Australia's bushfire season has well and truly arrived – something the nation was reminded of over the weekend when a number of blazes quickly burned out of control.
Aussies sweltered through a record-breaking heatwave and battled gale-force winds across parts of the country.
In NSW, November heat records tumbled as most of the state saw temperatures soar above 40C.
The wild and hot conditions triggered a number of blazes – with 62 grass and bushfires burning in NSW alone on Saturday and Sunday.
The NSW Rural Fire Service (RFS) is currently dealing with 42 fires, all sitting at advice level.
Speaking at the weekend, NSW Police and Emergency Services Minister David Elliott urged people not to think that the horrors of last fire season couldn't be repeated.
"Here we go again. We have of course seen the first weekend of really significant bushfire activity," Elliott said.
"I want to make sure the message is very, very clear. What we are seeing this weekend is pretty consistent with what we will potentially see over the course of this fire season.
"We cannot fall into a false sense of security. The community out there, unfortunately, thinks after the last season we are not at risk of bushfire.
"The reality is 90 per cent of the state is still untouched by bushfire."
RFS Commissioner Rob Rogers said the wet winter had actually made things more difficult for firefighters, with the months of grass growth triggering "dangerous" conditions.
"It's a very different season," he said.
"What we haven't had for the last few years is grass because we have been in a drought so there's been no grass to obviously grow or burn. That's changed significantly.
"There is record crops for farmers and that gives an indication of what is growing – particularly west of the ranges.
"These grass fires are quite dangerous so you need to report them as soon as you see the fire."
A bushfire in Northmead, in Sydney's west, came dangerously close to houses, destroying at least one home and requiring waterbombing to bring it under control.
But NSW wasn't the only state to battle bushfires this weekend.
Fraser Island, off the coast of Queensland, was forced to evacuate tourists after a bushfire that has been burning out of control for weeks came dangerously close to its biggest resort.
Kingfisher Bay Resort will close until at least December 14 as dozens of firefighters deal with a blaze now burning less than 4 kilometres from the sprawling property.
"We value your loyalty and support during this time, and please note that our reservations team are busy contacting all guests with bookings over the coming days," the resort said.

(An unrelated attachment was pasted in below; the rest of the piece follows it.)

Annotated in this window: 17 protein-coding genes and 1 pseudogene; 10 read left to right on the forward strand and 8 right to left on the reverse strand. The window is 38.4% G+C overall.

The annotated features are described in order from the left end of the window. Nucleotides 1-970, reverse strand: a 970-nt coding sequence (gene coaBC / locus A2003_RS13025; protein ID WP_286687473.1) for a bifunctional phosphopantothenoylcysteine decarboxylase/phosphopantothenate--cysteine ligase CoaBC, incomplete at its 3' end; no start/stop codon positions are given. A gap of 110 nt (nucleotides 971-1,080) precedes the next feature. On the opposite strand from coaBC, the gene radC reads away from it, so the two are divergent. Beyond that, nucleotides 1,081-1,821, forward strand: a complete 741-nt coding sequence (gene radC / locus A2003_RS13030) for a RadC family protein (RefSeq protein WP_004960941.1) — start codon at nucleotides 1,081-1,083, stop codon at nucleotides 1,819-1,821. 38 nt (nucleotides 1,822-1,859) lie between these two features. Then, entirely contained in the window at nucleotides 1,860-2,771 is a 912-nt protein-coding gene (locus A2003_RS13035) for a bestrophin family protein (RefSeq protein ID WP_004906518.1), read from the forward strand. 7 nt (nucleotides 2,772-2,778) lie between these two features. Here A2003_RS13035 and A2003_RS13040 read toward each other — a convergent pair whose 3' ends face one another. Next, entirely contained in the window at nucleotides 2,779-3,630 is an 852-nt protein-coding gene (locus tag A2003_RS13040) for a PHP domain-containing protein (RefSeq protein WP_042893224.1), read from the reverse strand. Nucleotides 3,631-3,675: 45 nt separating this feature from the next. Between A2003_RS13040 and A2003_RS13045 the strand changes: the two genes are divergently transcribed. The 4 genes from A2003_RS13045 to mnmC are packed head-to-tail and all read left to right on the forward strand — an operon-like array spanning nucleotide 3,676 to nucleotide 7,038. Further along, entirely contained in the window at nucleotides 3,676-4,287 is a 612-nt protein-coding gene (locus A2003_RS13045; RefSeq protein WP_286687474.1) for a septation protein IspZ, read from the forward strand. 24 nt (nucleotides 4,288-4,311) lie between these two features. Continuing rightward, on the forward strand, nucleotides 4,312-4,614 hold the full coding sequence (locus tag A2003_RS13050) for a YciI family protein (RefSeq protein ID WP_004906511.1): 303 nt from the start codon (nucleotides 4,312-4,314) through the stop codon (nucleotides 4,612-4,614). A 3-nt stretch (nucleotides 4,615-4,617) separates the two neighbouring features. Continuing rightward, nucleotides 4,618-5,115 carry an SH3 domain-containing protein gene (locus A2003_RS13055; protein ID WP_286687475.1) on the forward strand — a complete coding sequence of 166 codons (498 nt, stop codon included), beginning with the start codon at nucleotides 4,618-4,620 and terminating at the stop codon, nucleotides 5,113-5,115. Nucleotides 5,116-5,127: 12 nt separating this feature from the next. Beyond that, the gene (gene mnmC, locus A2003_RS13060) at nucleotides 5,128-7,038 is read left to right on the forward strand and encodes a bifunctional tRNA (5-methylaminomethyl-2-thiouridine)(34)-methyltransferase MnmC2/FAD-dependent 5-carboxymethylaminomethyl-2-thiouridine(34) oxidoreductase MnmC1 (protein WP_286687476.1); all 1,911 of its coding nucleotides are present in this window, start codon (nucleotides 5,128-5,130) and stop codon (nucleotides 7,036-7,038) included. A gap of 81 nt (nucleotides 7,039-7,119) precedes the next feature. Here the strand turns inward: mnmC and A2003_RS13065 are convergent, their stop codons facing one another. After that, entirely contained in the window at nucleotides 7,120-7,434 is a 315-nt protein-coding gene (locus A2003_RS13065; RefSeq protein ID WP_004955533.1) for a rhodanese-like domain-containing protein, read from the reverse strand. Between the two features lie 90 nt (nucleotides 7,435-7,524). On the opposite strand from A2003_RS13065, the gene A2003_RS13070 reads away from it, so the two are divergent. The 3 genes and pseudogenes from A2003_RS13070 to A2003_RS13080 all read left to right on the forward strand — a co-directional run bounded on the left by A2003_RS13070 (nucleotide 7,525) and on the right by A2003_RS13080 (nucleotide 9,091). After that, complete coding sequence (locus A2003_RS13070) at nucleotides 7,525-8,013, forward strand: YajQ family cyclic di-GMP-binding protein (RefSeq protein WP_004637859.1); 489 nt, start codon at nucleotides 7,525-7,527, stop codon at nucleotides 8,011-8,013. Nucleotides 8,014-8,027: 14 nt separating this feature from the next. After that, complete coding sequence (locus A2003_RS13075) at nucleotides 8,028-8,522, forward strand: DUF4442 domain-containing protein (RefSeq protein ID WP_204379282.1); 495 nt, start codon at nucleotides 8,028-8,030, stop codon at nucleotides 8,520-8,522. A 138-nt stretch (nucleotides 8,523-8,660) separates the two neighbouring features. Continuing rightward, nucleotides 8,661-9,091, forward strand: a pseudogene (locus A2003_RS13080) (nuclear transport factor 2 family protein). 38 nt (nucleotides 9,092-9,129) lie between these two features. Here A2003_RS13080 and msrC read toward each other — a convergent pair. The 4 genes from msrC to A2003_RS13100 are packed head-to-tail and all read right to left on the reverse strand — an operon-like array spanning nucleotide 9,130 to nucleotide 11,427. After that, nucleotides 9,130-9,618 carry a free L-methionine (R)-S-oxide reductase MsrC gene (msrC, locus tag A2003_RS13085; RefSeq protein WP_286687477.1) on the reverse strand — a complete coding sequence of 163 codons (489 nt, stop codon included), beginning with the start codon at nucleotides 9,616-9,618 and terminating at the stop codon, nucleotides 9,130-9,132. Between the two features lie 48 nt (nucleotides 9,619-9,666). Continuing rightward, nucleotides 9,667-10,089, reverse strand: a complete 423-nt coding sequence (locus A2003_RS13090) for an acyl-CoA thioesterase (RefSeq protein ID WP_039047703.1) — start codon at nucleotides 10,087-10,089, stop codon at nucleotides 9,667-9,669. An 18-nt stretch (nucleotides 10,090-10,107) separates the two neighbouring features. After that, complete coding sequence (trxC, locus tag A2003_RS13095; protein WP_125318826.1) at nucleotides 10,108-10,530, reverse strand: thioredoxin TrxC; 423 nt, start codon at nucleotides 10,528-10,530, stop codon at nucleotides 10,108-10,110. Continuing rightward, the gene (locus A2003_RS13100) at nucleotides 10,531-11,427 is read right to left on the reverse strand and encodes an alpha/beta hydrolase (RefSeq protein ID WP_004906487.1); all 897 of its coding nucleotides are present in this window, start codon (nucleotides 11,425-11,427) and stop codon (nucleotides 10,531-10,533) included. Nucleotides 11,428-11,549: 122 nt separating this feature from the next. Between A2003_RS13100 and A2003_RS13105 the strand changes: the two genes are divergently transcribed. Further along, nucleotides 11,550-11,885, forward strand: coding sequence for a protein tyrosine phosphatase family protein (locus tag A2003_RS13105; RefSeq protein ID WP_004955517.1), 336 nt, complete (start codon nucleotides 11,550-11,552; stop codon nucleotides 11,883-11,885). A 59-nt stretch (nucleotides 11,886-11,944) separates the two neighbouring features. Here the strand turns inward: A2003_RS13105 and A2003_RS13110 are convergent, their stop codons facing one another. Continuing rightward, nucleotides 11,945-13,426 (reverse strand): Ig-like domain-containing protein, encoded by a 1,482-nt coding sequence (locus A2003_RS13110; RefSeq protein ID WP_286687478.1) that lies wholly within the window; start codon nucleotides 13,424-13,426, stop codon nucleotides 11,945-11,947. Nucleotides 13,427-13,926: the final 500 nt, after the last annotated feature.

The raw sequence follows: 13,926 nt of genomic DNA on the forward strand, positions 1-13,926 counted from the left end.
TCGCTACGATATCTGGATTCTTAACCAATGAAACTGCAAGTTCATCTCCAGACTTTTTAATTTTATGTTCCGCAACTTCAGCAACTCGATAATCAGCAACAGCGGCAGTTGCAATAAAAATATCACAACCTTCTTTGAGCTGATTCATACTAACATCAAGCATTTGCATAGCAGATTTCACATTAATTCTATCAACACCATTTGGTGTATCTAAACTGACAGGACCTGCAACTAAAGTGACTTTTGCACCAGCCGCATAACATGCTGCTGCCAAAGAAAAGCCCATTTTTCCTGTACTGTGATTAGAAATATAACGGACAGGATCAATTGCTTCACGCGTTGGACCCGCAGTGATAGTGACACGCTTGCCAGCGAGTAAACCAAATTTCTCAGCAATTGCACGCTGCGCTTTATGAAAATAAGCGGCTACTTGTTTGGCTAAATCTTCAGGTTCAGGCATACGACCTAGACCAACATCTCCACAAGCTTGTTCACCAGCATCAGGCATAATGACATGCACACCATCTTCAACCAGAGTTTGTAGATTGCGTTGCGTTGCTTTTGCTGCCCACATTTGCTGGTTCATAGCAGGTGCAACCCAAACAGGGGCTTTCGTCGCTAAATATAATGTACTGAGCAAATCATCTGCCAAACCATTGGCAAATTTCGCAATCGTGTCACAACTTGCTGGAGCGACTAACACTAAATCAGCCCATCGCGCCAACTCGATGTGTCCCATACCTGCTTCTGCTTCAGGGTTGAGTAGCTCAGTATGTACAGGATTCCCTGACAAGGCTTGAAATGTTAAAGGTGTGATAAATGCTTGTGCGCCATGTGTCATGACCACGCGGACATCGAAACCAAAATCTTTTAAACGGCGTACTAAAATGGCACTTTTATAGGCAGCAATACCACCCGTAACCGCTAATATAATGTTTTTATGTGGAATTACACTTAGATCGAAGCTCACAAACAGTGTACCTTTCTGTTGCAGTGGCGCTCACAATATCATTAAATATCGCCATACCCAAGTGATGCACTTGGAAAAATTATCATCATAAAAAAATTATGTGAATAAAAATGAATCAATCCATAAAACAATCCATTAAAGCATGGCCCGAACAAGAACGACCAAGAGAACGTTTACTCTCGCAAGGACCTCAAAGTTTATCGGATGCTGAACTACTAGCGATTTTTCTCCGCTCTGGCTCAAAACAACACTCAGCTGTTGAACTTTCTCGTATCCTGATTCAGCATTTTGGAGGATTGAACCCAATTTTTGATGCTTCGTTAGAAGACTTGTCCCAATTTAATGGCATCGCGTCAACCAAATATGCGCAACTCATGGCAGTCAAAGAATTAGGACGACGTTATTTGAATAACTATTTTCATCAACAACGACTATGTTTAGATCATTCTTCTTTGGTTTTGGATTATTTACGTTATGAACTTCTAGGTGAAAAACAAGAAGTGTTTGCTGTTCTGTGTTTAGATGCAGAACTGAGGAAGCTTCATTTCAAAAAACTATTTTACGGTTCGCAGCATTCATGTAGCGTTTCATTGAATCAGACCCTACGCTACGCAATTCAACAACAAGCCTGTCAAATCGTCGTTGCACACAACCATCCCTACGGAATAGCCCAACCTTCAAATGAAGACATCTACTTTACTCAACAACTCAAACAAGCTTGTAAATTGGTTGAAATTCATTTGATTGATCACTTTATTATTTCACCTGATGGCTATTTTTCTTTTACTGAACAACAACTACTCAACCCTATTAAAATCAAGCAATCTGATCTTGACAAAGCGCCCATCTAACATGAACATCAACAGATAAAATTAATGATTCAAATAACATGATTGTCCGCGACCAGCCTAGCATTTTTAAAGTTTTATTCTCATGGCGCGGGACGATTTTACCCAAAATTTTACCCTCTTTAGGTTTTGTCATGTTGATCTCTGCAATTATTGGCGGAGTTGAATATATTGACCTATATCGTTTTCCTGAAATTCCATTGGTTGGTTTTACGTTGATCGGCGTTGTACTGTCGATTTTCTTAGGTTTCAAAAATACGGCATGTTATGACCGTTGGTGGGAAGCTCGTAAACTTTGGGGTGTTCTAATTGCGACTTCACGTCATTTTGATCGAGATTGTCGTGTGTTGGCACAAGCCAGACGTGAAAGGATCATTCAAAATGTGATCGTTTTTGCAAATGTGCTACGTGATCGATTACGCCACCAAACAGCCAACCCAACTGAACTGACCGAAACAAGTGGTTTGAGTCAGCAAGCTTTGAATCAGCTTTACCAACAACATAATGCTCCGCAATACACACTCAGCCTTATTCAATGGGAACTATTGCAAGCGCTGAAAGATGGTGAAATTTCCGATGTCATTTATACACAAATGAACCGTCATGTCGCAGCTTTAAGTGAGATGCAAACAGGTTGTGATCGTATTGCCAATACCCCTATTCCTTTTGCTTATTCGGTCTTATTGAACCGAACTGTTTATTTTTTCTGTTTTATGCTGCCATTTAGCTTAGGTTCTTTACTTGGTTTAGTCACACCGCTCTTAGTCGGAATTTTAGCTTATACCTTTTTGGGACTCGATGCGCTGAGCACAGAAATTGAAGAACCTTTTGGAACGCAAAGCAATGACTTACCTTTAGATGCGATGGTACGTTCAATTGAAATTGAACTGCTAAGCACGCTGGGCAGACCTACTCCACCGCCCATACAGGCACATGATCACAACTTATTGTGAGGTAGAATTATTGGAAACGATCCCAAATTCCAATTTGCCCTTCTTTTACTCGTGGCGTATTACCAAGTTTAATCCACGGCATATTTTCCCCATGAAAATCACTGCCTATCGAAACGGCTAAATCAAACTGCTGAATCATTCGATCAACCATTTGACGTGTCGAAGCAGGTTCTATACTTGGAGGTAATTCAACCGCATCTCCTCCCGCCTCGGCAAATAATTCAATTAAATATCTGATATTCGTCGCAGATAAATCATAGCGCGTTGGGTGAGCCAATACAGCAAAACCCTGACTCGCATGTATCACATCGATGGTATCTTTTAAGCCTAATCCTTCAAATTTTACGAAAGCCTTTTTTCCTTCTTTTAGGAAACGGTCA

"Guests will be contacted in order of date of arrival."
The fire, which is believed to have started from an illegal campfire, has been burning since the beginning of October and has destroyed more than 40 per cent of the island's bush.
Waterbombing aircraft attacked the fire, which is now burning on two fronts, over the weekend.
But relief for the firefighters won't come soon, with the Bureau of Meteorology predicting the severe heatwave that NSW and Victoria sweltered through over the weekend will move up to Queensland and worsen in the coming days, with the hottest day likely to be Wednesday.
In South Australia, a total fire ban was declared over the weekend as the state also grappled with a record-breaking heatwave.
Temperature records were "shattered" on Saturday with Marree, in the state's north, seeing the mercury hit a whopping 47.5C.
A watch and act message was issued for a fire burning in Uleybury, less than an hour north of Adelaide, over the weekend as the blaze ripped through the area.
Firefighters had managed to bring things under control by 6pm last night.
On Friday, a rapidly moving grass fire burnt through more than 650ha in Templers before firefighters and an earthmoving machine were able to contain it by the afternoon.
The Australian Seasonal Bushfire Outlook for December 2020 to February 2021, a report compiled by The Bushfire and Natural Hazard Cooperative Research Centre, detailed what kind of summer Aussies could be in for.
The report, released last week, echoed the comments from Commissioner Rogers, saying wetter weather had elevated the bushfire risk.
The main fire risk for Australians will be grass fires in the east of the country and bushfires in the west, the report said.
"Our research shows that everyone needs to be prepared for fire – from the farmer on the land, to holidaymakers, to those who live on the urban fringes of our cities and towns," CRC Research Director Dr John Bates said.
"When the wind is up and the weather is hot, fires will occur right across Australia."